The University of Adelaide has conducted a new research with findings that indicate that three-fourths of supermarket deli meats had bacteria levels that were not up to par with the food safety guidelines.
"The research found that of 174 samples of various ready-to-eat deli meats bought in supermarket deli sections across the greater Adelaide area, 134 (77%) had bacterial levels that failed to meet food standards guidelines."
Meats with the highest incidence of unsatisfactory bacterial counts included sliced salami, fritz and roast pork, while ham and chicken meats had lower levels of bacteria, but two-thirds of those samples still failed to meet satisfactory standards.
He continued that 15.5 per cent of the samples which showed presence of coliform bacteria associated with faecal contamination with other samples, indicating spoilage with bacterial counts of more than 108 or 100 million per grammes.
This would mean that people handling food may not be adhering to food safety guidelines like wearing gloves or washing their hands after using the bathroom.
"These levels of bacterial counts tell us that storage conditions, product handling and turnover should all be investigated."
While no food poisoning pathogens were found on the meats (i.e. Escherichia coli or Salmonella species), this is an eye-opener to the realities of food handling, food safety and also food quality, that poses a threat to public heath.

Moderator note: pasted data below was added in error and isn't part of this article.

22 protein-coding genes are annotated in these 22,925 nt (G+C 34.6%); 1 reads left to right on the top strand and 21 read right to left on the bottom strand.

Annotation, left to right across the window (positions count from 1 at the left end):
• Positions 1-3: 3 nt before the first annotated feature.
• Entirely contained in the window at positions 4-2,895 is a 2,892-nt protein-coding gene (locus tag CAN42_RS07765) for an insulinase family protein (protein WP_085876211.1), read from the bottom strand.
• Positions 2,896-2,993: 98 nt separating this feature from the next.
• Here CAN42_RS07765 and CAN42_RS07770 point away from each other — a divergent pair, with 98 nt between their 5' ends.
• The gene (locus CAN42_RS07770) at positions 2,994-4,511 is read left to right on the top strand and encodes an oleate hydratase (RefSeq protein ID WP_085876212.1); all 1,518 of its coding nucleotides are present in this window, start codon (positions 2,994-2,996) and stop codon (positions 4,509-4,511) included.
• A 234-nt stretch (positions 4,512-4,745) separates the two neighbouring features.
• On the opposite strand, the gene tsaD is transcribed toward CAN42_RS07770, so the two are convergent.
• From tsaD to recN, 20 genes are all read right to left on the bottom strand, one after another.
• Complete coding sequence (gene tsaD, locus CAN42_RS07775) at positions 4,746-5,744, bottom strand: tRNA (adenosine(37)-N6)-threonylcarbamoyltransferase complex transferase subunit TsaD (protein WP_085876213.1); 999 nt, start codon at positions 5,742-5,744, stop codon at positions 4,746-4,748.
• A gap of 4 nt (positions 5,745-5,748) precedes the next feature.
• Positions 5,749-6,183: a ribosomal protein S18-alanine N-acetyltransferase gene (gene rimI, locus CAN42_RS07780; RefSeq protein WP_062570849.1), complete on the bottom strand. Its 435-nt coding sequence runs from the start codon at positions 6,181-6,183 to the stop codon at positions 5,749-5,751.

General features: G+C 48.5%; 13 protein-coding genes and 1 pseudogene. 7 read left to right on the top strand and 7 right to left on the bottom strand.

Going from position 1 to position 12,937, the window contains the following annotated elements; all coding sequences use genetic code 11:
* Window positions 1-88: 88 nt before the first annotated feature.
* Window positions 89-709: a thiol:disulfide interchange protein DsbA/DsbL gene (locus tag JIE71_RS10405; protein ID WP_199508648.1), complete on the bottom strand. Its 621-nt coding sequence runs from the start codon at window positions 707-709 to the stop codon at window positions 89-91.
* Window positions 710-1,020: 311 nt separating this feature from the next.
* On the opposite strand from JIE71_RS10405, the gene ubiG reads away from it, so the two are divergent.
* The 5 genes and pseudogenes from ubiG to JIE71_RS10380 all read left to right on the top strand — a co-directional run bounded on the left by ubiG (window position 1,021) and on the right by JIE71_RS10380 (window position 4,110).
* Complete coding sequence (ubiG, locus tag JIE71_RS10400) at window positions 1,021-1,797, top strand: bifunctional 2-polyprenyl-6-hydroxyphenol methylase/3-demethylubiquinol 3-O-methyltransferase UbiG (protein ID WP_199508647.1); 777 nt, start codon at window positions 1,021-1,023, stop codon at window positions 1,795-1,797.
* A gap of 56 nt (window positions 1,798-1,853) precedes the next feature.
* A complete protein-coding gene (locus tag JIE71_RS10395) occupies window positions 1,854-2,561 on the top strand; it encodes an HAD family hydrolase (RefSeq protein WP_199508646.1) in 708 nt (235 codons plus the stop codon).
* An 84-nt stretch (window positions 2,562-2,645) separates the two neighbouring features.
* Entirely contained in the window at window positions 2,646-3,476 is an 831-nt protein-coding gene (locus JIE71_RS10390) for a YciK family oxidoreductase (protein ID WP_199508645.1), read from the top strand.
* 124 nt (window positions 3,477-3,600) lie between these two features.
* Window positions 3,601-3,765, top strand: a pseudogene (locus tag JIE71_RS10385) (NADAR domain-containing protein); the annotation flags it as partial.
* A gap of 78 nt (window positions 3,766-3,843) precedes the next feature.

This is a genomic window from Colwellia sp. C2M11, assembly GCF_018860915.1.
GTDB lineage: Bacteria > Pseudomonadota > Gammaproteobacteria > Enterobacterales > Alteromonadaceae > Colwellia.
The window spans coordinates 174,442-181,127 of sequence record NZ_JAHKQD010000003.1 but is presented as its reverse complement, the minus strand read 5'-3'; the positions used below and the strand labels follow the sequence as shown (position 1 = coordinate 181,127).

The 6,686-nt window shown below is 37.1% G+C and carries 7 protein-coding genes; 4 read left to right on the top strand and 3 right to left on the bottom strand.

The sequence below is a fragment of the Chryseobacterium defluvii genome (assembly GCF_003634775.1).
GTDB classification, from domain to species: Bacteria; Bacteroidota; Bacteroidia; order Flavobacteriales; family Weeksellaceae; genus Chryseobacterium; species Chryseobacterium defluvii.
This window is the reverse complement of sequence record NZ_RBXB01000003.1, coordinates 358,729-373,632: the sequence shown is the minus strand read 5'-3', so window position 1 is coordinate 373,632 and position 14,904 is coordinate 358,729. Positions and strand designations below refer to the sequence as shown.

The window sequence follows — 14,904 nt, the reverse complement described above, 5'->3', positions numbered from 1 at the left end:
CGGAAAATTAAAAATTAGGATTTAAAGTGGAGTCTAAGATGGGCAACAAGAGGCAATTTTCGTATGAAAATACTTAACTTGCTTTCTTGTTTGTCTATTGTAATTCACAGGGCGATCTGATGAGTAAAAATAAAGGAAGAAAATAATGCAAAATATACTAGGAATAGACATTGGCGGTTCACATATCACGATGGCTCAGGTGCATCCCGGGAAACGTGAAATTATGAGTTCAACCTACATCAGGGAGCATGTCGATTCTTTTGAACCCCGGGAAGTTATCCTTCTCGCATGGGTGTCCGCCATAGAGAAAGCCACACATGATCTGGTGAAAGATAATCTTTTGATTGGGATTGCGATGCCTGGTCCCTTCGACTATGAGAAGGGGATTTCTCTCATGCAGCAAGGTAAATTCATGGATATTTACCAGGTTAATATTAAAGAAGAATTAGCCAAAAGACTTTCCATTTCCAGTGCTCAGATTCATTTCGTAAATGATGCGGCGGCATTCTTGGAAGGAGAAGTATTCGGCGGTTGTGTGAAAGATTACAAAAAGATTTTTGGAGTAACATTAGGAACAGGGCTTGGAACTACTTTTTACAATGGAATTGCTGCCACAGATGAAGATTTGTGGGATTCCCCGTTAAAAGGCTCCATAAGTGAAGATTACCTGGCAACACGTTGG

"Such out-of-control processes are also susceptible to contamination with serious food poisoning organisms."
The samples were taken from a number of different locations, including large supermarkets in the area as well as local butchers that were all randomly selected.
According to Reichel, almost half of Australia's population consumes ready-to-eat deli meats and "People have a right to expect that the product they buy on the weekend should last through the following week, not go slimy in a couple of days."
The study was carried out by sixth year veterinary science students in 2013 as part of their rotation in veterinary public health and will be presented in this week's Australian Veterinary Association Annual Conference at the Perth Convention Centre.
Reichel poses a warning to supermarkets and retailers on the need to ensure compliance to food standards and guidelines and recommends occasional microbiological testing to ensure food quality and safety.